Learn about Deep Brain Stimulation (DBS)
This is intended to provide a summary of the procedure, risks and benefits of deep brain stimulation surgery. It is not a substitute for a complete discussion of the procedure with your neurologist and neurosurgeon.
If you have questions about surgery or want to know more, please feel free to e-mail us at firstname.lastname@example.org.
Most people diagnosed with certain neurological disorders or diseases find relief through drug treatment. However, in some cases, medications fail to control the symptoms. For these patients, the Functional Neurosurgery Program at Northwestern Memorial Hospital offers hope by combining advanced technology and innovative surgical techniques to relieve the symptoms and provide patients with an increased quality of life.
In the past, surgeons would create lesions in the brain, destroying the areas that were causing the disabling symptoms that were caused by neurological disorders. More recently, deep brain stimulation (DBS) has proven to be a safe and effective treatment. Conditions that may respond to this type of surgery include:
- Parkinson’s disease (PD)
- Essential tremor
Medically intractable epilepsy
- Central Pain Syndrome
- Complex Regional Pain Syndrome 1 (CRPS/RSD)
- Failed Back Surgery Syndrome (FBSS)
DBS can be compared to a cardiac pacemaker. Similar to the way the pacemaker regulates and maintains an appropriate heart rhythm, DBS maintains appropriate electrical signaling in the brain. This is done by sending continuous electrical signals to the parts of the brain where the disturbance originates, which blocks the abnormal nerve signals and alleviates the symptoms of neurological disorders.
The DBS system consists of three components: the electrode (also called a lead), the extension and the neurostimulator.
The electrode is a thin, insulated wire that is inserted through a small opening in the skull and implanted in the brain. The tip of the electrode is positioned in the area of the brain that has been identified as causing the symptoms.
The extension is an insulated wire that is passed under the skin of the head, neck and shoulder, connecting the lead to the neurostimulater.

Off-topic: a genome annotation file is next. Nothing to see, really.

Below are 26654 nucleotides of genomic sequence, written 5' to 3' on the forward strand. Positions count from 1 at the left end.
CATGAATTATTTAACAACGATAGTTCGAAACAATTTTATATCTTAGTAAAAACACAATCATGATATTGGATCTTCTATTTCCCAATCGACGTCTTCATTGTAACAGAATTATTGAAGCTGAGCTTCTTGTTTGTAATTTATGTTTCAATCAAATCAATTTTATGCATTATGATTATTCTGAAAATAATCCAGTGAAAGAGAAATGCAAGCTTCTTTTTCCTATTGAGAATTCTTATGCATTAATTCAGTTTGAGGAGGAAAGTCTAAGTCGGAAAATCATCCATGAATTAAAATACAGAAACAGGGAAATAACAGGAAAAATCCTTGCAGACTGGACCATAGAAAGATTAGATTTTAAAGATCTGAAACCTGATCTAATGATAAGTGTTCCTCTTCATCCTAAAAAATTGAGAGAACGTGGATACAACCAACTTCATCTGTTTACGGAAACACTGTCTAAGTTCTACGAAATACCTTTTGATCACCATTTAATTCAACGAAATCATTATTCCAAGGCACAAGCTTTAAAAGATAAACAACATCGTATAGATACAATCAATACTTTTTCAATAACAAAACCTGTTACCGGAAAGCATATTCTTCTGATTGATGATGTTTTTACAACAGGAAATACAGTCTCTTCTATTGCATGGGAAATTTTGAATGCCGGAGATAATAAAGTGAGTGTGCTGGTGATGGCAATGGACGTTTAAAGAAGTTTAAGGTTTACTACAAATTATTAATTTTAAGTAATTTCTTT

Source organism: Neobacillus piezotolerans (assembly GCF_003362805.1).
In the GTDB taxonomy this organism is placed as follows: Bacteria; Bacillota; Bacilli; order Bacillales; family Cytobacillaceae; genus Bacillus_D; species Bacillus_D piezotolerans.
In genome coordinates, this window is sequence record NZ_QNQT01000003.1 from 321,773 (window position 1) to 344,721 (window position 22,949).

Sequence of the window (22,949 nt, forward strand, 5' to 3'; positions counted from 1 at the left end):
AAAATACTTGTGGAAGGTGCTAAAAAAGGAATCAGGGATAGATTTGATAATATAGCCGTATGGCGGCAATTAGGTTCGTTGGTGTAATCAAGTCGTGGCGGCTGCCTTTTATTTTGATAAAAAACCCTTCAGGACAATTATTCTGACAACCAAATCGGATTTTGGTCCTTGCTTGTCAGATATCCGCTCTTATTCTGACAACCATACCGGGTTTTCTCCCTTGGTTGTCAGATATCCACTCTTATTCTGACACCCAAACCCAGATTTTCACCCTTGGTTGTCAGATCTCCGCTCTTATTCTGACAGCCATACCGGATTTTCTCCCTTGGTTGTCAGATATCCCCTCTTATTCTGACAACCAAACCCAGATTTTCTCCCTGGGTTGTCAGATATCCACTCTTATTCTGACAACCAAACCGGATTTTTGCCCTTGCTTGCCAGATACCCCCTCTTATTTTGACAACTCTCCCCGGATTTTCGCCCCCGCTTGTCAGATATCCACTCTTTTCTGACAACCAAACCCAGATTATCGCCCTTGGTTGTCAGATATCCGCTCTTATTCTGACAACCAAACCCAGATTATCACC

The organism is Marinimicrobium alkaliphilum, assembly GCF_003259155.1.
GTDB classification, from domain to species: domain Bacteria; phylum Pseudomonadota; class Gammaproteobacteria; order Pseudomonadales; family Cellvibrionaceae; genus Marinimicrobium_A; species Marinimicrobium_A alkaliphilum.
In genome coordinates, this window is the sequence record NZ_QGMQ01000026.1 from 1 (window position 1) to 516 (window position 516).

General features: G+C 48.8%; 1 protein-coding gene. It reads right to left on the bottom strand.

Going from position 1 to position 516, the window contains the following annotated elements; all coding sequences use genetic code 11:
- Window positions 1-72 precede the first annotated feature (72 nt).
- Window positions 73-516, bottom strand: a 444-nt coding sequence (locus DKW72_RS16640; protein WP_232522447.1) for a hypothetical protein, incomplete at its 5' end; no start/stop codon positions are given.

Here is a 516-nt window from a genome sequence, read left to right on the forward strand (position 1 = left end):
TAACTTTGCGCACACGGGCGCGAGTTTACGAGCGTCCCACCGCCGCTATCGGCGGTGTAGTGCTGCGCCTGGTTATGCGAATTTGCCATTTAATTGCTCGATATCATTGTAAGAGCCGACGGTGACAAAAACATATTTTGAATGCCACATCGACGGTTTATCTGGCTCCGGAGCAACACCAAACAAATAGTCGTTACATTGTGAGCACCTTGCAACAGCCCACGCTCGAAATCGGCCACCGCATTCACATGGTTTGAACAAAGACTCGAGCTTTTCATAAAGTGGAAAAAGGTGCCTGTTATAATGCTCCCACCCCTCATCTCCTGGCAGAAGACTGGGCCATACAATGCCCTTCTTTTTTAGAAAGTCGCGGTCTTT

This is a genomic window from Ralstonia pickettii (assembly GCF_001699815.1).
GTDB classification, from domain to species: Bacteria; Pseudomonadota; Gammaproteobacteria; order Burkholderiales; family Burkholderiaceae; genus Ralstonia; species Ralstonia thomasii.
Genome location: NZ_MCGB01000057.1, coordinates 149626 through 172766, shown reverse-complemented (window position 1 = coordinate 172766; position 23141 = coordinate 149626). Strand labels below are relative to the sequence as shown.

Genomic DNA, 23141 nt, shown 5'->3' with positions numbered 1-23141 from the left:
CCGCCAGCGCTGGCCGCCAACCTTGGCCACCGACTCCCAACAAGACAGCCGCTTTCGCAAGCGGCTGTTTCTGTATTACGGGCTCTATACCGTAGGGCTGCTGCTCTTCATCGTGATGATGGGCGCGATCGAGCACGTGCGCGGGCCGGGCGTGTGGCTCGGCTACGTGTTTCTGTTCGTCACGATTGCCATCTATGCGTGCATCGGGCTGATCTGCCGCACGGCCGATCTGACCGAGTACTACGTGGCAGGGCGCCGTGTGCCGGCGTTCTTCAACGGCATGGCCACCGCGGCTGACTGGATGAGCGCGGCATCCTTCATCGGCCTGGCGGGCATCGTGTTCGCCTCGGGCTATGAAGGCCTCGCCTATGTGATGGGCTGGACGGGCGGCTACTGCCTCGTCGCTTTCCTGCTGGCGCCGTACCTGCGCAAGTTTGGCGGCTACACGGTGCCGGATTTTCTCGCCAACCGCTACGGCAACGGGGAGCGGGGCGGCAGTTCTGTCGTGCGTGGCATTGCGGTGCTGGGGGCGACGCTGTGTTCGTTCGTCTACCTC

The battery-operated neurostimulator is usually implanted under the skin near the collarbone. Sometimes it may be implanted lower in the chest or under the skin over the abdomen.
Northwestern Memorial Hospital’s Functional Neurosurgery Program is one of the leading programs in the Midwest and the first center in the Chicagoland area to use frameless technology to place deep brain stimulating electrodes without the use of the traditional confining and anchored stereotactic frame.
In the past, patients would undergo the procedure by having a stereotactic frame attached to their skull with four pins. This would ensure the patient’s head was immobilized and the placement of the electrodes was accurate. Today, nearly all patients undergo DBS using stereotactic frameless technology. Instead of having a frame attached directly to their heads, 5 small markers are attached to the skull through small incisions. With the use of a computer, CT and MRI images of the patient’s head are merged together. This gives the surgeon the ability to locate the targeted areas of the brain relative to the markers placed on the patient’s head. During the procedure, the patient’s head remains unrestrained with the head and neck supported by a soft cradle. This innovative technology makes the surgery more comfortable, allowing the patient to move around a bit, if needed, to relieve stiffness or spasm.
The actual operation to implant the DBS system is only the beginning of a process to improve the quality of life of a patient. Some of the beneficial effects of stimulation may take hours or even a few days to become fully apparent. There may be side effects from the stimulation, the medication or a combination of the two that can be inconvenient for the patient. Optimizing the balance between the stimulation and medications takes several visits over a few months. It often requires about 6 months before a comfortable balance is reached and the patient can go many months between needing follow up appointments.
Risks of Deep Brain Stimulation
Any operation carries certain risks, and it is important to know these before undergoing the DBS procedure.
Variable results in DBS relief
Not all people get as much relief as others, due to a variety of reasons:
- Each person’s brain anatomy is different
- Type of neurological disorder or disease varies
- Progression of the disorder or disease varies
Bleeding in the brain
Approximately 1 to 2 percent of patients experience bleeding in the brain, usually asymptomatic, but it can lead to:
Temporary or permanent weakness
Breakage of the device
About 1 percent experience breakage of the DBS device.
Infection of the DBS hardware
About 5 percent of patients who undergo deep brain stimulation operations get an infection of the hardware; in almost all of these cases, it is necessary to remove the hardware to fully treat the infection.